The Power of Content

If you read a few of my articles, entries or forums posts you’ll quickly learn a few things about me and my general take on SEO.

I’m not a links junkie. In fact, I despise link building campaigns. Particularly reciprocal link building campaigns. That topic though is probably better discussed in it’s own blog entry.

Today I wish to *briefly* discuss the power of content. Today’s motivation comes from looking at the website traffic stats for a couple of clients. One is actually a website maintenance client of mine who I recommended a website re-design for. The site had sort of been managed by a number of different people for the better part of six years, and so things were a bit unorganized. There were also some roadblocks to high search engine rankings– such as:

  • pages redirecting to pages that redirected to other pages
  • broken links
  • the same generic title tag for each page

Anyhow so in re-desiging the site I made sure to correct these issues. The site had a ton of really great content, it was just very difficult for a user to find it all – and was even more difficult for a spider to find it!

Overall its a very modest-sized site, but over the past couple of days search engine referrals appear to have at least doubled their normal rate, and possibly increased even a bit more than that.

With all the talk we hear about linking campaigns and reverse engineering search engine algorithms so as to determine the perfect mix of each on page and off page element, we sometimes forget that at the very core of everything is the question “What is this website about?” By having great content you can quickly and easily mix in a few nice title tags and a couple of links and get yourself some decent rankings for some more targeted keyword search phrases. I think many webmasters would indeed be better served by spending a bit more of their time generating great original content, even at the expense of a few inbound links…

New MSN Search (beta)

MSN announced its new MSN search beta version today. It can be found at http://beta.search.msn.com. At first glance I really like it – I think the algorithm is pretty darn good, plus in a selfish way my sites seem to be doing pretty well in it.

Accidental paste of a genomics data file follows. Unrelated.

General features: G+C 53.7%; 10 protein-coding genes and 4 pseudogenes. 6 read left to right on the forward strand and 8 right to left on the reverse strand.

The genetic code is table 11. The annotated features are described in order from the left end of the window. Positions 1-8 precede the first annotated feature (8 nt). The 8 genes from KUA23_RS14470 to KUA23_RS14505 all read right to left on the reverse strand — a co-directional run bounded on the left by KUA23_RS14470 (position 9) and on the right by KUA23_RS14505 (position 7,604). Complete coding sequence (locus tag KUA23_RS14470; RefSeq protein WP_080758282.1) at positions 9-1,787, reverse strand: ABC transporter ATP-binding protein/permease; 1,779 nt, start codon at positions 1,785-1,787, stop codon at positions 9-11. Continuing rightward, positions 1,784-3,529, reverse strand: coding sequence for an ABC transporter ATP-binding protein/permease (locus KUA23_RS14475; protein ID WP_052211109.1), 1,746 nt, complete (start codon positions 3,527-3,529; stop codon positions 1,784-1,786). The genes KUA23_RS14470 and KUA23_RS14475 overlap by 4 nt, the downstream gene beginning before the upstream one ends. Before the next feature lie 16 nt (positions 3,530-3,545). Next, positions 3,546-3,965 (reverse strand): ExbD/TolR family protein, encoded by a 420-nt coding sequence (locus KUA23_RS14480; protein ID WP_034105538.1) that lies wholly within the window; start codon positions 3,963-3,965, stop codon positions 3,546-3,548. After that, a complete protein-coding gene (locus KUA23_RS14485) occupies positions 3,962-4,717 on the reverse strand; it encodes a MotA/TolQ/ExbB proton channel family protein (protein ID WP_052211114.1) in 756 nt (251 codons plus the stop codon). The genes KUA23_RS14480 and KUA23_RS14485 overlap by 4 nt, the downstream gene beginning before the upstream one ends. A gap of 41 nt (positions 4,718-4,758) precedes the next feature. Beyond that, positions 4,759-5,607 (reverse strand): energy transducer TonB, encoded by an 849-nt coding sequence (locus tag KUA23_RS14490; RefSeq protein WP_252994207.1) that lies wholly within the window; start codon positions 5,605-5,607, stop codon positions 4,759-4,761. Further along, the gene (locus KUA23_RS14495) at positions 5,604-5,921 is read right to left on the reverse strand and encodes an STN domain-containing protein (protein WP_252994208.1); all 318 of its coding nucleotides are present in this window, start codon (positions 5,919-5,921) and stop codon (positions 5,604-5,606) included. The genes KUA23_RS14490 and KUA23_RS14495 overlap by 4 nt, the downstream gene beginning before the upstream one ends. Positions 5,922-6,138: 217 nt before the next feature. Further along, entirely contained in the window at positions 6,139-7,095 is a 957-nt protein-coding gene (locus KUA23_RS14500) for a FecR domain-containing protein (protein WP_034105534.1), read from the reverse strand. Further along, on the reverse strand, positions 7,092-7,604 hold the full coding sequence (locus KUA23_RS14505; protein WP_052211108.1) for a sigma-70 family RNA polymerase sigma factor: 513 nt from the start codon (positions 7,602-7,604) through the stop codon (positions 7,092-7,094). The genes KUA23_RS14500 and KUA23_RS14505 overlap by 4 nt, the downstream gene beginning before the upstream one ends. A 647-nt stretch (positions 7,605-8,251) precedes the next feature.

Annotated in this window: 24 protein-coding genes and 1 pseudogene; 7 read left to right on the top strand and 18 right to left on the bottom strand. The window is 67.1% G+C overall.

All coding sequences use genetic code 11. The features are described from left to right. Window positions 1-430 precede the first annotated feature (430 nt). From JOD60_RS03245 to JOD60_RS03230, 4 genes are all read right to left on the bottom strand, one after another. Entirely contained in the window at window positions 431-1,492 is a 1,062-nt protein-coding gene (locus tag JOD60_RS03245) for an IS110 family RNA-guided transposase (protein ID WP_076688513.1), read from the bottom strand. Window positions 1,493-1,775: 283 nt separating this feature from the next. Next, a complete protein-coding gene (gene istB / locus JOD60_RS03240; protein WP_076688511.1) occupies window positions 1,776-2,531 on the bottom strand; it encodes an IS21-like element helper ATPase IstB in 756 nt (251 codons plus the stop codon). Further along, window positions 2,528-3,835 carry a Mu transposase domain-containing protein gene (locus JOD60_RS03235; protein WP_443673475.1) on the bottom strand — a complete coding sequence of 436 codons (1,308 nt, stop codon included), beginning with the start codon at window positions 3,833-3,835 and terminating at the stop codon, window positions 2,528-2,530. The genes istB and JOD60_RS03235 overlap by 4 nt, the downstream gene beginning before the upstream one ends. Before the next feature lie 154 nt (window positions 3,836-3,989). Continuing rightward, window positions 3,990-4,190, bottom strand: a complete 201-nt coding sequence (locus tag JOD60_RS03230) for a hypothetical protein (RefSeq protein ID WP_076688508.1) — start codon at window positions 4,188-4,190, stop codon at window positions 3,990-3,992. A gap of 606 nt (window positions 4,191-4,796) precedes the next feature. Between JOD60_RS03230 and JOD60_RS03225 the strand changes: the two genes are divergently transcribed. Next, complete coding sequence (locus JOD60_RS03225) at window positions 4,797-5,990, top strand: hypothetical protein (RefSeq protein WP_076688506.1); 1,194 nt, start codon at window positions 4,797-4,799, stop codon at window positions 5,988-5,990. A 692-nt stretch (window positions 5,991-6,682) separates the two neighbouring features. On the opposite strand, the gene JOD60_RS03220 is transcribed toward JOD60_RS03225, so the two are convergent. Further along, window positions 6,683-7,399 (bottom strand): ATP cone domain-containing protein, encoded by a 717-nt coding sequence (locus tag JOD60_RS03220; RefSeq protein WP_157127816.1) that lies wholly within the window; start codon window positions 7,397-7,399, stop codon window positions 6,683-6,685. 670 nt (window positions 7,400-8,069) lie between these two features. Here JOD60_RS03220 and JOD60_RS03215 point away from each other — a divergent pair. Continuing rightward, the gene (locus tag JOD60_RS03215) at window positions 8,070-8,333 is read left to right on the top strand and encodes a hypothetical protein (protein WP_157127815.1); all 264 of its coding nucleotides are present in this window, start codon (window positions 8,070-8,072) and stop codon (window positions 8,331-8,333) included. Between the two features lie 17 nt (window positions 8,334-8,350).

MSN Search - Beta

MSN Search Beta Set to Launch – Article on eWeek’s Website

Its still very early, and I’ve only done about a couple of dozen searches in it, but it seems to do a decent job of weeding out national directories for regional searches. This is one area where Google really has some difficulties, as since Google relies so heavily on linking its very difficult for most local sites to compete with national directories.

Let’s say you search for “bankruptcy lawyer in California”. Chances are you are looking for sites of bankruptcy lawyers who are located in California. In Google you’ll likely get 50% or more of the top 20 results as directory sites, sites that are optimized to rank well and have lots of inbound links, and maybe some listings, but in general aren’t of the same quality and nature as a site of someone who is indeed a bankruptcy lawyer in California. Chances are for the small guys though that their sites are much less likely to be well optimized, or even moderately well optimized (even just on-page, much less off-page) and so often a reasonably well optimized (on-page) directory with a large number of links is favored in Google. MSN’s new beta search seems to give more weight to on-page factors, and (hopefully) quality linking and much less to quantity linking.

While relying heavily on linking (PR and all the other fun measurements thereof) got Google to its spot as the premier search engine, I think its a liability for local searches. I think they should look into reducing even moreso the quantity factor with relation to inbound links on searches that are clearly local in nature. Perhaps they could also identify if a site is merely trying to optimize for EVERY possibly region, as most of your (collective “you”) directory sites are optimized with thousands of pages focusing on very specific regional search terms. If I’m optimizing for “bankruptcy lawyer” in every major city in the U.S., I should think (again, hope…) that that site is not ranked as highly as a site targeting just the “bankruptcy lawyer” phrase with respect to one major city. Perhaps this is already the case… If so things can always be tweaked for improvement.

Anyhow, again let me provide my very early opinion in that while I’ll always be a strong Google supporter and follower, I do also really like what I see so far out of the new MSN search, beta version.